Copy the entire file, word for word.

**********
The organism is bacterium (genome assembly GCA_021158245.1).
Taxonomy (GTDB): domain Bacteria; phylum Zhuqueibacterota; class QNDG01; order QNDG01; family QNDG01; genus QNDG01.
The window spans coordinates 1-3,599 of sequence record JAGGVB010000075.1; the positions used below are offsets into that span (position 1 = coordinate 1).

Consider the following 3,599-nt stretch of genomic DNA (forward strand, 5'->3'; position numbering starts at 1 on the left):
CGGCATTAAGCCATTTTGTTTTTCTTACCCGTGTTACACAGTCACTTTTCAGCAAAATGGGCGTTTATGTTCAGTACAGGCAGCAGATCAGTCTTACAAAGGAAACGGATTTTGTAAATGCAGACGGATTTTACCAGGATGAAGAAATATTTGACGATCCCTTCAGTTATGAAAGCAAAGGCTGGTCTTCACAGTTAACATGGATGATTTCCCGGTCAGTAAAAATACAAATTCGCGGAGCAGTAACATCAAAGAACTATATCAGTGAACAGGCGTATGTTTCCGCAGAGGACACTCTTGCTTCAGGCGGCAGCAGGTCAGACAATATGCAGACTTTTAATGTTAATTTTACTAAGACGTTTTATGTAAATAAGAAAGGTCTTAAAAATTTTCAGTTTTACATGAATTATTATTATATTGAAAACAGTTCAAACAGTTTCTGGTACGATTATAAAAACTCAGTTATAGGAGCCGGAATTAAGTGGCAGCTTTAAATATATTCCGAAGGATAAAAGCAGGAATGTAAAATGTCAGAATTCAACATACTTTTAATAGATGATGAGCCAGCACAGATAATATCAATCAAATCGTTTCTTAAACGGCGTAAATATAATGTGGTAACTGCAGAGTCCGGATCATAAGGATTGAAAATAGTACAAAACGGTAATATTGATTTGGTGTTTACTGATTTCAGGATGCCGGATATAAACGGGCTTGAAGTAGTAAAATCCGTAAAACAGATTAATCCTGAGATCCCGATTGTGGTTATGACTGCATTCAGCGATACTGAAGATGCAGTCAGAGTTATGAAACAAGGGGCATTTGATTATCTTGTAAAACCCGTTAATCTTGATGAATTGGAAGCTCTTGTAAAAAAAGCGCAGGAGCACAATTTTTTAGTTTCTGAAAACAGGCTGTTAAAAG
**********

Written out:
The organism is bacterium (genome assembly GCA_021158245.1).
Taxonomy (GTDB): domain Bacteria; phylum Zhuqueibacterota; class QNDG01; order QNDG01; family QNDG01; genus QNDG01.
The window spans coordinates 1-3,599 of sequence record JAGGVB010000075.1; the positions used below are offsets into that span (position 1 = coordinate 1).

Consider the following 3,599-nt stretch of genomic DNA (forward strand, 5'->3'; position numbering starts at 1 on the left):
CGGCATTAAGCCATTTTGTTTTTCTTACCCGTGTTACACAGTCACTTTTCAGCAAAATGGGCGTTTATGTTCAGTACAGGCAGCAGATCAGTCTTACAAAGGAAACGGATTTTGTAAATGCAGACGGATTTTACCAGGATGAAGAAATATTTGACGATCCCTTCAGTTATGAAAGCAAAGGCTGGTCTTCACAGTTAACATGGATGATTTCCCGGTCAGTAAAAATACAAATTCGCGGAGCAGTAACATCAAAGAACTATATCAGTGAACAGGCGTATGTTTCCGCAGAGGACACTCTTGCTTCAGGCGGCAGCAGGTCAGACAATATGCAGACTTTTAATGTTAATTTTACTAAGACGTTTTATGTAAATAAGAAAGGTCTTAAAAATTTTCAGTTTTACATGAATTATTATTATATTGAAAACAGTTCAAACAGTTTCTGGTACGATTATAAAAACTCAGTTATAGGAGCCGGAATTAAGTGGCAGCTTTAAATATATTCCGAAGGATAAAAGCAGGAATGTAAAATGTCAGAATTCAACATACTTTTAATAGATGATGAGCCAGCACAGATAATATCAATCAAATCGTTTCTTAAACGGCGTAAATATAATGTGGTAACTGCAGAGTCCGGATCATAAGGATTGAAAATAGTACAAAACGGTAATATTGATTTGGTGTTTACTGATTTCAGGATGCCGGATATAAACGGGCTTGAAGTAGTAAAATCCGTAAAACAGATTAATCCTGAGATCCCGATTGTGGTTATGACTGCATTCAGCGATACTGAAGATGCAGTCAGAGTTATGAAACAAGGGGCATTTGATTATCTTGTAAAACCCGTTAATCTTGATGAATTGGAAGCTCTTGTAAAAAAAGCGCAGGAGCACAATTTTTTAGTTTCTGAAAACAGGCTGTTAAAAG